New Buffalo city council appoints new member amid controversy
Months of drama between city officials came to a head at New Buffalo’s penultimate council meeting before the November election.
The council was scheduled to meet Thursday to appoint a new face to its membership, but ended up losing one in the process.
Councilwoman Donna Messinger told the council she would not continue to with the meeting right before leaving.
“Because of talks of shooting me on this video and until I can hear exactly what was said, I cannot continue,” she told the council.
Messinger is alleging a city employee was caught on camera recently, making a threat against her.
The mayor and city manager said they’re investigating that threat.
But that wasn’t enough to keep Messinger around for Thursday’s special session.
“I didn’t quit, I could’ve resigned a long time ago, I’m just filling out my term,” she said.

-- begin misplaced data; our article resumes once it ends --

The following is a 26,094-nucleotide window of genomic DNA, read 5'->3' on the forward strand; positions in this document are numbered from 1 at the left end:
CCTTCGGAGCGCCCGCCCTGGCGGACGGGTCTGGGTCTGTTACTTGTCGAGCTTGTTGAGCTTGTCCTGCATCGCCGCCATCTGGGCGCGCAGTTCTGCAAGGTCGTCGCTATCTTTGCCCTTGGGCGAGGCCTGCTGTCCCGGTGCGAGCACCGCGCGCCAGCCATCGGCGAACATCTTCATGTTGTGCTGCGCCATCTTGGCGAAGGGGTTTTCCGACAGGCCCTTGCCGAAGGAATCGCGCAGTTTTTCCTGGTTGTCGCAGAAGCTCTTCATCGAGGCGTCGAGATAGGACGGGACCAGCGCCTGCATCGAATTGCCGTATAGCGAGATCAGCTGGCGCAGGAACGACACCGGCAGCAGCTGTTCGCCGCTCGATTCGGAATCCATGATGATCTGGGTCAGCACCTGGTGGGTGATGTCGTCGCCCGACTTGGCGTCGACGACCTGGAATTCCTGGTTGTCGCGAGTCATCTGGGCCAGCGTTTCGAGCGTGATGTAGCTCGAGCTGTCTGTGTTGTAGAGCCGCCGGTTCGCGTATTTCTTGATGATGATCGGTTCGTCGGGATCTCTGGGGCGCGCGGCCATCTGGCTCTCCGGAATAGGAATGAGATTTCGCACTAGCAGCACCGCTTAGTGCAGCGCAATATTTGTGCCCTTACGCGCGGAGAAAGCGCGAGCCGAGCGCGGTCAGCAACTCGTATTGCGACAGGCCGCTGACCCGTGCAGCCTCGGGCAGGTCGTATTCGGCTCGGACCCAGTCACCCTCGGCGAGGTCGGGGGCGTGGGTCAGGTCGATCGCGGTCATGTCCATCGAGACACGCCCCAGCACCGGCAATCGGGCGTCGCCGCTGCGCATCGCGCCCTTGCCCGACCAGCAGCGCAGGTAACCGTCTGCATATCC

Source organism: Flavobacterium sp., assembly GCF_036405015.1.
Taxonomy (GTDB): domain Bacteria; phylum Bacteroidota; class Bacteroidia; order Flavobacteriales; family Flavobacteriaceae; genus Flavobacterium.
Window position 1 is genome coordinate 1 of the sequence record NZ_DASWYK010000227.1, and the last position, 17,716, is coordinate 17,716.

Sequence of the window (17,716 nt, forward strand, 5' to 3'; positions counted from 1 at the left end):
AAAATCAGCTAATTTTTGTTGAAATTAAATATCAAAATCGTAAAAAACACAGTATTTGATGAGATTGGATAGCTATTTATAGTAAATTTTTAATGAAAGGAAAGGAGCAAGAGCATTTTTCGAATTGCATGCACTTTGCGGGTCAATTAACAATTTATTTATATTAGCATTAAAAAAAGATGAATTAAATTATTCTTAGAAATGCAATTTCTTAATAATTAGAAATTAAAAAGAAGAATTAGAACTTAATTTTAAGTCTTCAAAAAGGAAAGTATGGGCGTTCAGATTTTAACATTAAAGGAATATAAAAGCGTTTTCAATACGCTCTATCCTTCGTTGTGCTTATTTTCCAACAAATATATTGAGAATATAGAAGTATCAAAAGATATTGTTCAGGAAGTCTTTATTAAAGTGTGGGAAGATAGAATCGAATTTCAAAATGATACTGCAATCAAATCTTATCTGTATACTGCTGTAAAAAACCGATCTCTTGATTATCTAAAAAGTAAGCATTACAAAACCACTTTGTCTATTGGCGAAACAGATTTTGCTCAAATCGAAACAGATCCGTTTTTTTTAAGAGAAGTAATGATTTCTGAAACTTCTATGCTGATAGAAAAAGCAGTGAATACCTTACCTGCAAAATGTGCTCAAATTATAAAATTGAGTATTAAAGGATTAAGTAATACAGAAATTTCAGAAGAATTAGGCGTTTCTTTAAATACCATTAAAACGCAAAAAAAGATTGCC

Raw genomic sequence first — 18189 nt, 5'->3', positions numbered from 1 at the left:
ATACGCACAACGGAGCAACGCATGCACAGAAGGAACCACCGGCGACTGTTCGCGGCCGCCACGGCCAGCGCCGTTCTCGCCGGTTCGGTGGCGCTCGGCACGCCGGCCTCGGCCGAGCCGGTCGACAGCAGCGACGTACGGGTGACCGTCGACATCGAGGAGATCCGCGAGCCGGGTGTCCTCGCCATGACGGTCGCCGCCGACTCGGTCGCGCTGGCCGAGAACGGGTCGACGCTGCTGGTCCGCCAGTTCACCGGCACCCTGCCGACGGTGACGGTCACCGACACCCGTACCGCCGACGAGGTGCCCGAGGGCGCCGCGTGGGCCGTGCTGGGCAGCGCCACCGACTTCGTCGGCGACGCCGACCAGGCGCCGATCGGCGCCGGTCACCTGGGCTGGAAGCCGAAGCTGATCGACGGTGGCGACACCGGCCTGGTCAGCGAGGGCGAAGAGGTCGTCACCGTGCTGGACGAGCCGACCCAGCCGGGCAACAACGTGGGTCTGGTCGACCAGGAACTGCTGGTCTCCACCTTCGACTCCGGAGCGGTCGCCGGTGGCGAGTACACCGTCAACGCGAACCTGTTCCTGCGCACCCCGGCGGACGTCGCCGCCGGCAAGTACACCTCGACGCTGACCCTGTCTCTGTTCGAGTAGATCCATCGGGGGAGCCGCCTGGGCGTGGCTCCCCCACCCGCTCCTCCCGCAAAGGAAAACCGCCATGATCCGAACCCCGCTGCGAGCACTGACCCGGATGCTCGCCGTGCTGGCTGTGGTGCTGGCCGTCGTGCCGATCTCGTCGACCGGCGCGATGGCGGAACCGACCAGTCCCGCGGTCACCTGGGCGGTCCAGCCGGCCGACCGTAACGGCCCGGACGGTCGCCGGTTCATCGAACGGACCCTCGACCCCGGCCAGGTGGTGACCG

Messinger says she often faces battles with this board, but decided walk out on her own terms after airing her grievances with the city manager.
“Something we always talk about, transparency and it’s something we don’t have with our current leadership,” she said.
Quite a few folks say the lack of transparency has kept residents at odds with city hall.
“It just doesn’t seem to get any better at city hall,” said resident Susan Gotfried.
“A lot of things are being done the wrong way, there are procedures and protocol for doing things a certain way,” said resident Ray Kirkus. “I don’t think this council is doing it.”
Residents say quite a few controversies have caused a divide.
And with open seats to fill in the city’s government, the challenge of winning residents’ trust has become greater.
“It’s kind of sad to me what’s been going on, but if we move forward now, hopefully things can progress in a positive manner,” said resident Mark Robertson.
Robertson was appointed Thursday to fill one of the vacant seat council seats.
As a longtime member of the community, many hope he could be a positive push for to the wave change coming to new buffalo.
“It’s good to have somebody that’s born and raised on the council just to throw a little diversity to the mindset,” said Mayor Lou O’Donnell.